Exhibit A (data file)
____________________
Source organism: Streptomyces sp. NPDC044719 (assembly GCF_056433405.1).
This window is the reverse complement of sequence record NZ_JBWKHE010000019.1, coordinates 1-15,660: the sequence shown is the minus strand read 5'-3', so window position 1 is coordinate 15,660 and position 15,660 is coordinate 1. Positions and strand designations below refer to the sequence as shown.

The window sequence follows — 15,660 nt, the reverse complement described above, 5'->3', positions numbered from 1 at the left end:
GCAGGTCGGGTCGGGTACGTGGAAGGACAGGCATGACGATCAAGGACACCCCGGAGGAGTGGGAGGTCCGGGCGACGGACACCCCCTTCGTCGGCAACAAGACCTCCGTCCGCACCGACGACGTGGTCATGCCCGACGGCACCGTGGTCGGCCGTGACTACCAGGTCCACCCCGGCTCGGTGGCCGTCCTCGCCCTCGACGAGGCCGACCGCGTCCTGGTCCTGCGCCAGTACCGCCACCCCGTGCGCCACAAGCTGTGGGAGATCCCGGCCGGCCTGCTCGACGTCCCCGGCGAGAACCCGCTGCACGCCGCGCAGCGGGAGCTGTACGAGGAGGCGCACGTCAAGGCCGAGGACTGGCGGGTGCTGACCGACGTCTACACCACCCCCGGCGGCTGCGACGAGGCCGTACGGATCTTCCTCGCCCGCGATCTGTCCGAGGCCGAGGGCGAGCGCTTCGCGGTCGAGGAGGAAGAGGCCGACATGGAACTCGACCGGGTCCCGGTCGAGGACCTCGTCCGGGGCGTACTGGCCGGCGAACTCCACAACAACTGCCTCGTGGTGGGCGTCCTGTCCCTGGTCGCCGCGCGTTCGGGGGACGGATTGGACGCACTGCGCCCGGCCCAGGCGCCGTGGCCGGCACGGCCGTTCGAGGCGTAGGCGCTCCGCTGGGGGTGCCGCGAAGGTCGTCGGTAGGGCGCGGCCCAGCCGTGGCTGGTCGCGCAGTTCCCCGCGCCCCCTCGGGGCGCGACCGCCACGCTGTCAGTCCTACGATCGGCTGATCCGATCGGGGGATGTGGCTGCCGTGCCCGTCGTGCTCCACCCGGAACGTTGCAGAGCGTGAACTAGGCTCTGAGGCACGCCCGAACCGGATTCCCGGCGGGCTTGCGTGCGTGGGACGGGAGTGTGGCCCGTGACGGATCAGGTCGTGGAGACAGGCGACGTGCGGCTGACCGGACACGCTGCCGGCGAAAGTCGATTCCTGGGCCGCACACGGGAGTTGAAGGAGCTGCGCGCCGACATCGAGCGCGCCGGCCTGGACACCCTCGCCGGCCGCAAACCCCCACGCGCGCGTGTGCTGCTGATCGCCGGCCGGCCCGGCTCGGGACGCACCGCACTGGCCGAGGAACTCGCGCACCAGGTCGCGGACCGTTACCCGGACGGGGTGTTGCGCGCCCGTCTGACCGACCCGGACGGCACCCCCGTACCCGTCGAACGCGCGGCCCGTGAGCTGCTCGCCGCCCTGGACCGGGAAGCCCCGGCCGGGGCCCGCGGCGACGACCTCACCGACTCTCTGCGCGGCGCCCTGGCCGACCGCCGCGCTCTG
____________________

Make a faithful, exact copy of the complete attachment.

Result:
Source organism: Streptomyces sp. NPDC044719 (assembly GCF_056433405.1).
This window is the reverse complement of sequence record NZ_JBWKHE010000019.1, coordinates 1-15,660: the sequence shown is the minus strand read 5'-3', so window position 1 is coordinate 15,660 and position 15,660 is coordinate 1. Positions and strand designations below refer to the sequence as shown.

The window sequence follows — 15,660 nt, the reverse complement described above, 5'->3', positions numbered from 1 at the left end:
GCAGGTCGGGTCGGGTACGTGGAAGGACAGGCATGACGATCAAGGACACCCCGGAGGAGTGGGAGGTCCGGGCGACGGACACCCCCTTCGTCGGCAACAAGACCTCCGTCCGCACCGACGACGTGGTCATGCCCGACGGCACCGTGGTCGGCCGTGACTACCAGGTCCACCCCGGCTCGGTGGCCGTCCTCGCCCTCGACGAGGCCGACCGCGTCCTGGTCCTGCGCCAGTACCGCCACCCCGTGCGCCACAAGCTGTGGGAGATCCCGGCCGGCCTGCTCGACGTCCCCGGCGAGAACCCGCTGCACGCCGCGCAGCGGGAGCTGTACGAGGAGGCGCACGTCAAGGCCGAGGACTGGCGGGTGCTGACCGACGTCTACACCACCCCCGGCGGCTGCGACGAGGCCGTACGGATCTTCCTCGCCCGCGATCTGTCCGAGGCCGAGGGCGAGCGCTTCGCGGTCGAGGAGGAAGAGGCCGACATGGAACTCGACCGGGTCCCGGTCGAGGACCTCGTCCGGGGCGTACTGGCCGGCGAACTCCACAACAACTGCCTCGTGGTGGGCGTCCTGTCCCTGGTCGCCGCGCGTTCGGGGGACGGATTGGACGCACTGCGCCCGGCCCAGGCGCCGTGGCCGGCACGGCCGTTCGAGGCGTAGGCGCTCCGCTGGGGGTGCCGCGAAGGTCGTCGGTAGGGCGCGGCCCAGCCGTGGCTGGTCGCGCAGTTCCCCGCGCCCCCTCGGGGCGCGACCGCCACGCTGTCAGTCCTACGATCGGCTGATCCGATCGGGGGATGTGGCTGCCGTGCCCGTCGTGCTCCACCCGGAACGTTGCAGAGCGTGAACTAGGCTCTGAGGCACGCCCGAACCGGATTCCCGGCGGGCTTGCGTGCGTGGGACGGGAGTGTGGCCCGTGACGGATCAGGTCGTGGAGACAGGCGACGTGCGGCTGACCGGACACGCTGCCGGCGAAAGTCGATTCCTGGGCCGCACACGGGAGTTGAAGGAGCTGCGCGCCGACATCGAGCGCGCCGGCCTGGACACCCTCGCCGGCCGCAAACCCCCACGCGCGCGTGTGCTGCTGATCGCCGGCCGGCCCGGCTCGGGACGCACCGCACTGGCCGAGGAACTCGCGCACCAGGTCGCGGACCGTTACCCGGACGGGGTGTTGCGCGCCCGTCTGACCGACCCGGACGGCACCCCCGTACCCGTCGAACGCGCGGCCCGTGAGCTGCTCGCCGCCCTGGACCGGGAAGCCCCGGCCGGGGCCCGCGGCGACGACCTCACCGACTCTCTGCGCGGCGCCCTGGCCGACCGCCGCGCTCTG